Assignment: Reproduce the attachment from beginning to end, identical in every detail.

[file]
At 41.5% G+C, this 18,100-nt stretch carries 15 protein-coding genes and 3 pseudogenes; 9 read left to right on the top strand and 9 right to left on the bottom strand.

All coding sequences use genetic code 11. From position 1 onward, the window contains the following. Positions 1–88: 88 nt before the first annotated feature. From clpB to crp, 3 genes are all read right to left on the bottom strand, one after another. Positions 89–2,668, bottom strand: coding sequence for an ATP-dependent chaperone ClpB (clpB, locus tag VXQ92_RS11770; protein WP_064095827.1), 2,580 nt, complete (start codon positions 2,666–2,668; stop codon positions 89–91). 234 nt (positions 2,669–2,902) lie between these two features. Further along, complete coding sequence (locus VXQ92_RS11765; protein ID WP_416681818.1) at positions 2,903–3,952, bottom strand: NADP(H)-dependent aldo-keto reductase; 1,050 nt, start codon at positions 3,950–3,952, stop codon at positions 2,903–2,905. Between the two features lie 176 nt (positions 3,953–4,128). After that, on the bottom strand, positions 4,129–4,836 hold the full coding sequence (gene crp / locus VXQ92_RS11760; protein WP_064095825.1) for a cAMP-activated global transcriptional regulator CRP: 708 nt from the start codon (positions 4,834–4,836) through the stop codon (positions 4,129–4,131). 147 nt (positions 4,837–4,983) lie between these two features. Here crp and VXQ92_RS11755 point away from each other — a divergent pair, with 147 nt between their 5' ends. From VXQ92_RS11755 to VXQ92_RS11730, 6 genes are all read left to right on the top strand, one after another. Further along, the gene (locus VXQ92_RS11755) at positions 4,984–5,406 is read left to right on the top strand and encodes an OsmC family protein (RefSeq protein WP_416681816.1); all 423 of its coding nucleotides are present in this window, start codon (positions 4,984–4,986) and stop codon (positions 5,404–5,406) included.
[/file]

At 41.5% G+C, this 18,100-nt stretch carries 15 protein-coding genes and 3 pseudogenes; 9 read left to right on the top strand and 9 right to left on the bottom strand.

All coding sequences use genetic code 11. From position 1 onward, the window contains the following. Positions 1–88: 88 nt before the first annotated feature. From clpB to crp, 3 genes are all read right to left on the bottom strand, one after another. Positions 89–2,668, bottom strand: coding sequence for an ATP-dependent chaperone ClpB (clpB, locus tag VXQ92_RS11770; protein WP_064095827.1), 2,580 nt, complete (start codon positions 2,666–2,668; stop codon positions 89–91). 234 nt (positions 2,669–2,902) lie between these two features. Further along, complete coding sequence (locus VXQ92_RS11765; protein ID WP_416681818.1) at positions 2,903–3,952, bottom strand: NADP(H)-dependent aldo-keto reductase; 1,050 nt, start codon at positions 3,950–3,952, stop codon at positions 2,903–2,905. Between the two features lie 176 nt (positions 3,953–4,128). After that, on the bottom strand, positions 4,129–4,836 hold the full coding sequence (gene crp / locus VXQ92_RS11760; protein WP_064095825.1) for a cAMP-activated global transcriptional regulator CRP: 708 nt from the start codon (positions 4,834–4,836) through the stop codon (positions 4,129–4,131). 147 nt (positions 4,837–4,983) lie between these two features. Here crp and VXQ92_RS11755 point away from each other — a divergent pair, with 147 nt between their 5' ends. From VXQ92_RS11755 to VXQ92_RS11730, 6 genes are all read left to right on the top strand, one after another. Further along, the gene (locus VXQ92_RS11755) at positions 4,984–5,406 is read left to right on the top strand and encodes an OsmC family protein (RefSeq protein WP_416681816.1); all 423 of its coding nucleotides are present in this window, start codon (positions 4,984–4,986) and stop codon (positions 5,404–5,406) included.